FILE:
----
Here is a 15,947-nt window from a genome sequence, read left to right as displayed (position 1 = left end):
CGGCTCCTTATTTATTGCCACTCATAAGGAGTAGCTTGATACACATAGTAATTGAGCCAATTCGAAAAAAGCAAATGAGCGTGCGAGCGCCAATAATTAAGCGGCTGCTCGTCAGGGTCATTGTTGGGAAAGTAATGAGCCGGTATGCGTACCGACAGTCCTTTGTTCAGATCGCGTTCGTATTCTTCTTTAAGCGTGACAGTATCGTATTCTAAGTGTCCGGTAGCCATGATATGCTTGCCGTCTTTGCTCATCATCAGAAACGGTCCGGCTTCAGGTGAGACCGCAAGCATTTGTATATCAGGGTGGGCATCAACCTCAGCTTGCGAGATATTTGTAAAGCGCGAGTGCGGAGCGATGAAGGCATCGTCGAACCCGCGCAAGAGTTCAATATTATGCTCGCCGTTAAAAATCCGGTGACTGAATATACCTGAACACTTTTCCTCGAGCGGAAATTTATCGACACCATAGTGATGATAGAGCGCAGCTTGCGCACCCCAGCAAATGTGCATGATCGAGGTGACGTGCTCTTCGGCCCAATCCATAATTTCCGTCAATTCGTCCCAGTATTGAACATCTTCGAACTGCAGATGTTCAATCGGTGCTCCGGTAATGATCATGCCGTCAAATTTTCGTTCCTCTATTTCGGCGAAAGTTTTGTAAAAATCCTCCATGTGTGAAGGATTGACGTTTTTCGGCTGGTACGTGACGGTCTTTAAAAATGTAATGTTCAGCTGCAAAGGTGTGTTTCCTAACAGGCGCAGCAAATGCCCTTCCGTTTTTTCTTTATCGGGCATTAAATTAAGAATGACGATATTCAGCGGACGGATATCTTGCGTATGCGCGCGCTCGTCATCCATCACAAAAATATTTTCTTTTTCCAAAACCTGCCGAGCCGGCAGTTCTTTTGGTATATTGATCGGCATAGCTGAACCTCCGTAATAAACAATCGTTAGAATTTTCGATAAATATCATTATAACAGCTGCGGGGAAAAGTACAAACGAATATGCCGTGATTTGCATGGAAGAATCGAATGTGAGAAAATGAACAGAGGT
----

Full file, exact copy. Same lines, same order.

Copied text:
Here is a 15,947-nt window from a genome sequence, read left to right as displayed (position 1 = left end):
CGGCTCCTTATTTATTGCCACTCATAAGGAGTAGCTTGATACACATAGTAATTGAGCCAATTCGAAAAAAGCAAATGAGCGTGCGAGCGCCAATAATTAAGCGGCTGCTCGTCAGGGTCATTGTTGGGAAAGTAATGAGCCGGTATGCGTACCGACAGTCCTTTGTTCAGATCGCGTTCGTATTCTTCTTTAAGCGTGACAGTATCGTATTCTAAGTGTCCGGTAGCCATGATATGCTTGCCGTCTTTGCTCATCATCAGAAACGGTCCGGCTTCAGGTGAGACCGCAAGCATTTGTATATCAGGGTGGGCATCAACCTCAGCTTGCGAGATATTTGTAAAGCGCGAGTGCGGAGCGATGAAGGCATCGTCGAACCCGCGCAAGAGTTCAATATTATGCTCGCCGTTAAAAATCCGGTGACTGAATATACCTGAACACTTTTCCTCGAGCGGAAATTTATCGACACCATAGTGATGATAGAGCGCAGCTTGCGCACCCCAGCAAATGTGCATGATCGAGGTGACGTGCTCTTCGGCCCAATCCATAATTTCCGTCAATTCGTCCCAGTATTGAACATCTTCGAACTGCAGATGTTCAATCGGTGCTCCGGTAATGATCATGCCGTCAAATTTTCGTTCCTCTATTTCGGCGAAAGTTTTGTAAAAATCCTCCATGTGTGAAGGATTGACGTTTTTCGGCTGGTACGTGACGGTCTTTAAAAATGTAATGTTCAGCTGCAAAGGTGTGTTTCCTAACAGGCGCAGCAAATGCCCTTCCGTTTTTTCTTTATCGGGCATTAAATTAAGAATGACGATATTCAGCGGACGGATATCTTGCGTATGCGCGCGCTCGTCATCCATCACAAAAATATTTTCTTTTTCCAAAACCTGCCGAGCCGGCAGTTCTTTTGGTATATTGATCGGCATAGCTGAACCTCCGTAATAAACAATCGTTAGAATTTTCGATAAATATCATTATAACAGCTGCGGGGAAAAGTACAAACGAATATGCCGTGATTTGCATGGAAGAATCGAATGTGAGAAAATGAACAGAGGT